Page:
{ subscribe_url:'//blogs.loc.gov/share/sites/library-of-congress-blogs/folklife.php' }

Tracking Lomax’s 1952-53 Spain trip

Ascensión Mazuela-Anguita is the current scholar in the Jon B. Lovelace Fellowship for the Study of the Alan Lomax Collection, and has been using her time at the Library of Congress to explore materials held at the AFC related to Lomax’s 1952–53 field recording trip to Spain. In this recent guest post on the Kluge Center blog she describes the cataloging and metadata work she has been doing, and explains how it will help connect Lomax recordings with collections of traditional song transcriptions held by the Spanish National Research Council in Barcelona.

In addition to the research she reports on in the post, Ascensión has built skills with GIS tools by creating a ‘story map’ charting Lomax’s travels in Spain. The map draws from online audio-visual material hosted by the Association for Cultural Equity, but all of the original items are held in the Archives at the American Folklife Center.  Visit her map here.

Screen shot of Lomax story map

Screen shot of Lomax story map

 

Billy Bragg, Skiffle Historian and Singer, Visits the Library July 21

This blog post about the singer-songwriter Billy Bragg is part of a series called “Hidden Folklorists,” which examines the folklore work of surprising people, including people better known for other pursuits. Billy Bragg will be here for a book talk, July 21 at 7:00 pm in the Mumford Room of the James Madison Memorial Building. […]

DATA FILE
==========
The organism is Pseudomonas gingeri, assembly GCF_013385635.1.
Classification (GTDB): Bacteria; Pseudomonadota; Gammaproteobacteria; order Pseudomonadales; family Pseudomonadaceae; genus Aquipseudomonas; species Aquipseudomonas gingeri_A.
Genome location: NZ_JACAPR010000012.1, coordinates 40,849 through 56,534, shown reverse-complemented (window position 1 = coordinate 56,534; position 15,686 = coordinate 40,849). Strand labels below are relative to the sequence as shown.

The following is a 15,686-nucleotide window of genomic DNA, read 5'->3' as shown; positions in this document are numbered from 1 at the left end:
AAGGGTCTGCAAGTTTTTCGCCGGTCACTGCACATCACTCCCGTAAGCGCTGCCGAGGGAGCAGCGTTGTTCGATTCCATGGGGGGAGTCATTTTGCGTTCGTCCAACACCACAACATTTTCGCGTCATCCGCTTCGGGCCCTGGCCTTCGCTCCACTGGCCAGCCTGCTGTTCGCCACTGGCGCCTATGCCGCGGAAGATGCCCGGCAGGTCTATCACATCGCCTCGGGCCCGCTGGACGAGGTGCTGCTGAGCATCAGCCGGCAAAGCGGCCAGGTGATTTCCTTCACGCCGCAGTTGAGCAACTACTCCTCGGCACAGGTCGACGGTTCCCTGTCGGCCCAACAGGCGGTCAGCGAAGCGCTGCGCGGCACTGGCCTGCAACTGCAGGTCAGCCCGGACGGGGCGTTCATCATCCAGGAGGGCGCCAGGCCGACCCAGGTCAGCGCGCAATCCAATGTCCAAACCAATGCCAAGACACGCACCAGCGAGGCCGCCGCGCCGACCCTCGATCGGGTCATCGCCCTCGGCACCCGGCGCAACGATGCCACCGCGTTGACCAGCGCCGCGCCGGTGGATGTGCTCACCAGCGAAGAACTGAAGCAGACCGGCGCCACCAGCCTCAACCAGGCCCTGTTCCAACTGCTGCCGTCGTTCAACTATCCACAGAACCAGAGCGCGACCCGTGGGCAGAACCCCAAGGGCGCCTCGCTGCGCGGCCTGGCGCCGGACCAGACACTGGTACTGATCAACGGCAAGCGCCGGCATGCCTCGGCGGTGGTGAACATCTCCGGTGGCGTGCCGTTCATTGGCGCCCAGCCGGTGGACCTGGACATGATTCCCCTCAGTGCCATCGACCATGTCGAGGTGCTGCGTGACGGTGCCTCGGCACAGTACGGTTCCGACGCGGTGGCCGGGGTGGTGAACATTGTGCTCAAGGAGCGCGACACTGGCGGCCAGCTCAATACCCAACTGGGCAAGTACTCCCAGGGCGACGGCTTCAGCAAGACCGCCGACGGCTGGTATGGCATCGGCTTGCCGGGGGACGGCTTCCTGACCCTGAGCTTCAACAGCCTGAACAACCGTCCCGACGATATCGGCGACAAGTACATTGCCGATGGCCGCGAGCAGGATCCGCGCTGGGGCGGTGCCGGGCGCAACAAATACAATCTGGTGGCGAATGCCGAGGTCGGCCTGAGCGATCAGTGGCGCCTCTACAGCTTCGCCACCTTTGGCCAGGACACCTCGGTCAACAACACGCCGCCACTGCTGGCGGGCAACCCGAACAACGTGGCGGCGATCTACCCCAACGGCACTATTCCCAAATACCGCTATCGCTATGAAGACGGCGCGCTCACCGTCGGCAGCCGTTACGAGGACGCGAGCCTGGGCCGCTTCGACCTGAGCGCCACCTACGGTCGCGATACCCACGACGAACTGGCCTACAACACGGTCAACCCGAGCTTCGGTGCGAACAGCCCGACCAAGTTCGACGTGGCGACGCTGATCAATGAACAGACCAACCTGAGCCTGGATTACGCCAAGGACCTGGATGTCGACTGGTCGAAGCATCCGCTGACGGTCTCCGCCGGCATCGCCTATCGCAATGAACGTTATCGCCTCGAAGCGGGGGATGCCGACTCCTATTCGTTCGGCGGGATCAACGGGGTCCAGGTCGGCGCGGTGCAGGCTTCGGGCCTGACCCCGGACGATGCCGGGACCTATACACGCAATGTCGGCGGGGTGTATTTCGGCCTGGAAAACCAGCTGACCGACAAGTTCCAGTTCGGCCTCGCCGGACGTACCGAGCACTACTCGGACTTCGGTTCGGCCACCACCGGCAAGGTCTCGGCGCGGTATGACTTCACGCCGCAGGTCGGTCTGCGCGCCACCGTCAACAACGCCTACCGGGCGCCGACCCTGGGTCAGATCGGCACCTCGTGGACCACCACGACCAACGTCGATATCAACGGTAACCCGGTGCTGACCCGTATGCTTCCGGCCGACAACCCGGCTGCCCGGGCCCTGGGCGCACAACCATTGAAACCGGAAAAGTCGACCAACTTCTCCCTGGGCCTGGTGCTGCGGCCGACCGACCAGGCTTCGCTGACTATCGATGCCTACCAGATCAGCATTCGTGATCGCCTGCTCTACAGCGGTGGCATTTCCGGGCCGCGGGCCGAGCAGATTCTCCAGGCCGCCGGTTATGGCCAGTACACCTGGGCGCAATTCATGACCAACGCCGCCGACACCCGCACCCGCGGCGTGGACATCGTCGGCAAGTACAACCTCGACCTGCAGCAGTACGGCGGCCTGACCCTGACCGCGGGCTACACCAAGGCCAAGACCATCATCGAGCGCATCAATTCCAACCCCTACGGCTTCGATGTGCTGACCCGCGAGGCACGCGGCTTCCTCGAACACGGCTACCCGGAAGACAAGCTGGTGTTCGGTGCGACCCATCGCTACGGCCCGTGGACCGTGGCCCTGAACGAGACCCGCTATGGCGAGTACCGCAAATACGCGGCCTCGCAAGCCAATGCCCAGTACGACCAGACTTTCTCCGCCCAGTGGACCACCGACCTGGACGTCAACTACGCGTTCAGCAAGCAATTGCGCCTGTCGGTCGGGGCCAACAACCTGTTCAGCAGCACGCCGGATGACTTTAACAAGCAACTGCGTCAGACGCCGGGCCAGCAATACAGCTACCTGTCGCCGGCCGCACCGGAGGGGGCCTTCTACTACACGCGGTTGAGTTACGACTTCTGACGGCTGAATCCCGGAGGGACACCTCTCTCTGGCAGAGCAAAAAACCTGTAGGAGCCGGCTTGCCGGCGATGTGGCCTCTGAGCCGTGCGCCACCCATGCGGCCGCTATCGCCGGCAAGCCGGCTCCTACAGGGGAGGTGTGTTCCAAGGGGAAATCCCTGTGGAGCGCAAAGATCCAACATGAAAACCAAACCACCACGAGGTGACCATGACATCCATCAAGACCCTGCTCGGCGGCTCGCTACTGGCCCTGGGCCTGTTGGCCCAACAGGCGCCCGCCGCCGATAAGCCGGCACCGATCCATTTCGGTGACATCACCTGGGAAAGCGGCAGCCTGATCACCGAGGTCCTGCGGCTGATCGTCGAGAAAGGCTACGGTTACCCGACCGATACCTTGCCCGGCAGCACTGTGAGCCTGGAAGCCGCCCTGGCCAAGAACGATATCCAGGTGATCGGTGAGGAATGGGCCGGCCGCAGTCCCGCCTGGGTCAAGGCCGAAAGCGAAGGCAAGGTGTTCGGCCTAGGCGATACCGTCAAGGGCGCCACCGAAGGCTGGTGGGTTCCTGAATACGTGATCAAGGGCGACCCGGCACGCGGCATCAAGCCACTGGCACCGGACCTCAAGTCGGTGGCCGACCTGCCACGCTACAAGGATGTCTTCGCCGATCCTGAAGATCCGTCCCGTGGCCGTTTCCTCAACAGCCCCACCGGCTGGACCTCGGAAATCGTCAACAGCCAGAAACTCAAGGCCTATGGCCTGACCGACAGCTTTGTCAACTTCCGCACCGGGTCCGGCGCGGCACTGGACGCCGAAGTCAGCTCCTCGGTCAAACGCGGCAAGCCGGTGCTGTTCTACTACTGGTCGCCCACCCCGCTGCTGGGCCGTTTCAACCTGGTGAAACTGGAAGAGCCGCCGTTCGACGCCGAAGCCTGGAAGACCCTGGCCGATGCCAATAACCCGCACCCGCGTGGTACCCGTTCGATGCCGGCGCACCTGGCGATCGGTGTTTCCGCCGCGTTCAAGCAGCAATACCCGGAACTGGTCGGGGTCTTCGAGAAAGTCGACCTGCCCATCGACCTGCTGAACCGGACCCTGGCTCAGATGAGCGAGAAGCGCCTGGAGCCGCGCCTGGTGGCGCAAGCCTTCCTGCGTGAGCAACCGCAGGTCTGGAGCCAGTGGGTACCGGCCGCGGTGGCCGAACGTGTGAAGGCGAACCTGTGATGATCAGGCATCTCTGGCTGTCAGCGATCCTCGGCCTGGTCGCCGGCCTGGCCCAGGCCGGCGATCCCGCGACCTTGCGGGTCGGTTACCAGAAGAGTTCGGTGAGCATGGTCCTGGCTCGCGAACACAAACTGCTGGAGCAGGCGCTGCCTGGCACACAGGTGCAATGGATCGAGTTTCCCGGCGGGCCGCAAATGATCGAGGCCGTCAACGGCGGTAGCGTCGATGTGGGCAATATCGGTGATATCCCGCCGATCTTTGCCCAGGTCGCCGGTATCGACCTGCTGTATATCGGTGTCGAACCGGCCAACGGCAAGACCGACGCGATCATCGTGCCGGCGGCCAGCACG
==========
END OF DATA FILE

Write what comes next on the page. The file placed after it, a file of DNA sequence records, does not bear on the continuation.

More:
“No One Can Ever Forget It”: Stavin’ Chain’s Performance of “Batson”

Note: This is the second in a series of posts about the murder ballad “Batson.” This one discusses the performance recorded by John A. and Alan Lomax from a trio of musicians including Wilson Jones, a.k.a. Stavin’ Chain, in 1934. A little while back, I presented for the first time anywhere a version of the […]

“Hal An Tow”: Some Intriguing Evidence on a May Song

It’s May 6, and the people of Helston, Cornwall, are celebrating Flora Day [1], a large outdoor festival featuring dancing in the streets throughout the town [2].  One of the fascinating elements of the festivities is the “Hal An Tow” procession, featuring dramatic enactments, dancing, and a distinctive song, also called “Hal An Tow.” Three […]

Memories of Alan Jabbour in the Field: Visiting the Hammons Family

This recollection is in memory of the Center’s founding director, Alan Jabbour, who died on January 13, 2017, and whose career and contributions are described in this blog post.  Today’s text and photographs are by Carl Fleischhauer, a retired American Folklife Center staff member and a colleague of Alan’s for 46 years. Alan Jabbour and […]

Alan Jabbour 1942 – 2017

On behalf of the American Folklife Center, I’m very sad to pass on the news of the death of our founding director, Alan Jabbour. Alan was a folklorist, fiddler, fieldworker, and friend of the highest caliber, and he will be missed at AFC and around the world. AFC’s current director, Betsy Peterson, expressed the feelings […]

AFC acquires the songbooks from your childhood

This is a guest post by Todd Harvey, acquisitions coordinator at the American Folklife Center (AFC). The American Folklife Center is pleased to announce a major acquisition, the Cooperative Recreation Service collection (AFC 2016/051) donated to the Center by fiddler, scholar, and publisher Bruce Greene. The Cooperative Recreation Service is a publishing company founded during […]